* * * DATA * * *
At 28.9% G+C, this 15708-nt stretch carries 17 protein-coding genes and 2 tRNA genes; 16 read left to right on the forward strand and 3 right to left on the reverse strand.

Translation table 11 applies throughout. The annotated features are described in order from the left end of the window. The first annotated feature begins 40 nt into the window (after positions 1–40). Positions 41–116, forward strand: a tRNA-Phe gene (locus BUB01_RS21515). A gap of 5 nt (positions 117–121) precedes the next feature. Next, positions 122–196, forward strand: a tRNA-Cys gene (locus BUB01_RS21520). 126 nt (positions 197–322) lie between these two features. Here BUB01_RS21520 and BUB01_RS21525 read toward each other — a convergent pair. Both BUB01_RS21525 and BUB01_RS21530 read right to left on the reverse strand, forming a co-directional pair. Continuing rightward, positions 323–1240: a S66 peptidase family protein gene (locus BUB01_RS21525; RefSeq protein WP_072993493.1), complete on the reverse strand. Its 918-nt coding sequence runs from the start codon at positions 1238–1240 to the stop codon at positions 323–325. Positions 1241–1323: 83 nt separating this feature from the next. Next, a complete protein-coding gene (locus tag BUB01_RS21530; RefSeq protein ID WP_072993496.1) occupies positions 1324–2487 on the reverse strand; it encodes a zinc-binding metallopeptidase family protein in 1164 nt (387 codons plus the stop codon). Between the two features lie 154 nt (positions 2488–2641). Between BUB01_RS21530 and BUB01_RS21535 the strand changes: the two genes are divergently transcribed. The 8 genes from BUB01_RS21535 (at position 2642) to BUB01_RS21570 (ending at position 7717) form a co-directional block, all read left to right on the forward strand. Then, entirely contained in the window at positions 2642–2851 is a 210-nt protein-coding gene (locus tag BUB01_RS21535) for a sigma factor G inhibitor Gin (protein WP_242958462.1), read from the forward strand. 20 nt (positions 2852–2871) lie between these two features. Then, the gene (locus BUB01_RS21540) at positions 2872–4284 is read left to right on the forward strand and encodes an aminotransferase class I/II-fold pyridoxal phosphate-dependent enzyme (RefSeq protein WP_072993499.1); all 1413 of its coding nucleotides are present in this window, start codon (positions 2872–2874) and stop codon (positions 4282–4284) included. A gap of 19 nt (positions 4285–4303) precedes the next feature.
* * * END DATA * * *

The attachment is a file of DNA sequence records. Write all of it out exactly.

At 28.9% G+C, this 15708-nt stretch carries 17 protein-coding genes and 2 tRNA genes; 16 read left to right on the forward strand and 3 right to left on the reverse strand.

Translation table 11 applies throughout. The annotated features are described in order from the left end of the window. The first annotated feature begins 40 nt into the window (after positions 1–40). Positions 41–116, forward strand: a tRNA-Phe gene (locus BUB01_RS21515). A gap of 5 nt (positions 117–121) precedes the next feature. Next, positions 122–196, forward strand: a tRNA-Cys gene (locus BUB01_RS21520). 126 nt (positions 197–322) lie between these two features. Here BUB01_RS21520 and BUB01_RS21525 read toward each other — a convergent pair. Both BUB01_RS21525 and BUB01_RS21530 read right to left on the reverse strand, forming a co-directional pair. Continuing rightward, positions 323–1240: a S66 peptidase family protein gene (locus BUB01_RS21525; RefSeq protein WP_072993493.1), complete on the reverse strand. Its 918-nt coding sequence runs from the start codon at positions 1238–1240 to the stop codon at positions 323–325. Positions 1241–1323: 83 nt separating this feature from the next. Next, a complete protein-coding gene (locus tag BUB01_RS21530; RefSeq protein ID WP_072993496.1) occupies positions 1324–2487 on the reverse strand; it encodes a zinc-binding metallopeptidase family protein in 1164 nt (387 codons plus the stop codon). Between the two features lie 154 nt (positions 2488–2641). Between BUB01_RS21530 and BUB01_RS21535 the strand changes: the two genes are divergently transcribed. The 8 genes from BUB01_RS21535 (at position 2642) to BUB01_RS21570 (ending at position 7717) form a co-directional block, all read left to right on the forward strand. Then, entirely contained in the window at positions 2642–2851 is a 210-nt protein-coding gene (locus tag BUB01_RS21535) for a sigma factor G inhibitor Gin (protein WP_242958462.1), read from the forward strand. 20 nt (positions 2852–2871) lie between these two features. Then, the gene (locus BUB01_RS21540) at positions 2872–4284 is read left to right on the forward strand and encodes an aminotransferase class I/II-fold pyridoxal phosphate-dependent enzyme (RefSeq protein WP_072993499.1); all 1413 of its coding nucleotides are present in this window, start codon (positions 2872–2874) and stop codon (positions 4282–4284) included. A gap of 19 nt (positions 4285–4303) precedes the next feature.